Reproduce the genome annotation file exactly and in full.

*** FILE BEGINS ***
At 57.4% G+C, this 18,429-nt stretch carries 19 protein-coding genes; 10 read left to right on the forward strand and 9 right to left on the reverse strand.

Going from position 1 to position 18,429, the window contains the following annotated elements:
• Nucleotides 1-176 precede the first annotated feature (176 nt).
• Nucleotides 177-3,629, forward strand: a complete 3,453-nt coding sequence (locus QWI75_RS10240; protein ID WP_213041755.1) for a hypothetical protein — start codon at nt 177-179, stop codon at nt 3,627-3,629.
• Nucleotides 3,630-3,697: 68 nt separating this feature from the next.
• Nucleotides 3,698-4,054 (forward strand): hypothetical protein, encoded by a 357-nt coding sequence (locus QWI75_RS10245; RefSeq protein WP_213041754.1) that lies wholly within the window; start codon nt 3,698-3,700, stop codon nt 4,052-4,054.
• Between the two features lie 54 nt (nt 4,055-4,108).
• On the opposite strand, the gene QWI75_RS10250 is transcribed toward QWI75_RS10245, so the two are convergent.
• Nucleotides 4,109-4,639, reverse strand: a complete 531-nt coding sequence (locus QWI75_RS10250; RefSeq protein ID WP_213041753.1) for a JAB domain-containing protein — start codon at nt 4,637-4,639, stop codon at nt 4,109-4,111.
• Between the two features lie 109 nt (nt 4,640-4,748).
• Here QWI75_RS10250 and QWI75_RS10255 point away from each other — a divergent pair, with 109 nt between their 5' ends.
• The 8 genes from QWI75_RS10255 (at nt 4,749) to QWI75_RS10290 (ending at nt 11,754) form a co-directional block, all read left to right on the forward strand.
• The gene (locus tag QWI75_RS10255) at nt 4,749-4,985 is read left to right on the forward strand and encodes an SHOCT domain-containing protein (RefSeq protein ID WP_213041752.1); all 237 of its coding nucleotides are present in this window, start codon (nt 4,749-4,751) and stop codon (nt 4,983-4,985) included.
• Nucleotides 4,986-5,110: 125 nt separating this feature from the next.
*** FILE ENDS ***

At 57.4% G+C, this 18,429-nt stretch carries 19 protein-coding genes; 10 read left to right on the forward strand and 9 right to left on the reverse strand.

Going from position 1 to position 18,429, the window contains the following annotated elements:
• Nucleotides 1-176 precede the first annotated feature (176 nt).
• Nucleotides 177-3,629, forward strand: a complete 3,453-nt coding sequence (locus QWI75_RS10240; protein ID WP_213041755.1) for a hypothetical protein — start codon at nt 177-179, stop codon at nt 3,627-3,629.
• Nucleotides 3,630-3,697: 68 nt separating this feature from the next.
• Nucleotides 3,698-4,054 (forward strand): hypothetical protein, encoded by a 357-nt coding sequence (locus QWI75_RS10245; RefSeq protein WP_213041754.1) that lies wholly within the window; start codon nt 3,698-3,700, stop codon nt 4,052-4,054.
• Between the two features lie 54 nt (nt 4,055-4,108).
• On the opposite strand, the gene QWI75_RS10250 is transcribed toward QWI75_RS10245, so the two are convergent.
• Nucleotides 4,109-4,639, reverse strand: a complete 531-nt coding sequence (locus QWI75_RS10250; RefSeq protein ID WP_213041753.1) for a JAB domain-containing protein — start codon at nt 4,637-4,639, stop codon at nt 4,109-4,111.
• Between the two features lie 109 nt (nt 4,640-4,748).
• Here QWI75_RS10250 and QWI75_RS10255 point away from each other — a divergent pair, with 109 nt between their 5' ends.
• The 8 genes from QWI75_RS10255 (at nt 4,749) to QWI75_RS10290 (ending at nt 11,754) form a co-directional block, all read left to right on the forward strand.
• The gene (locus tag QWI75_RS10255) at nt 4,749-4,985 is read left to right on the forward strand and encodes an SHOCT domain-containing protein (RefSeq protein ID WP_213041752.1); all 237 of its coding nucleotides are present in this window, start codon (nt 4,749-4,751) and stop codon (nt 4,983-4,985) included.
• Nucleotides 4,986-5,110: 125 nt separating this feature from the next.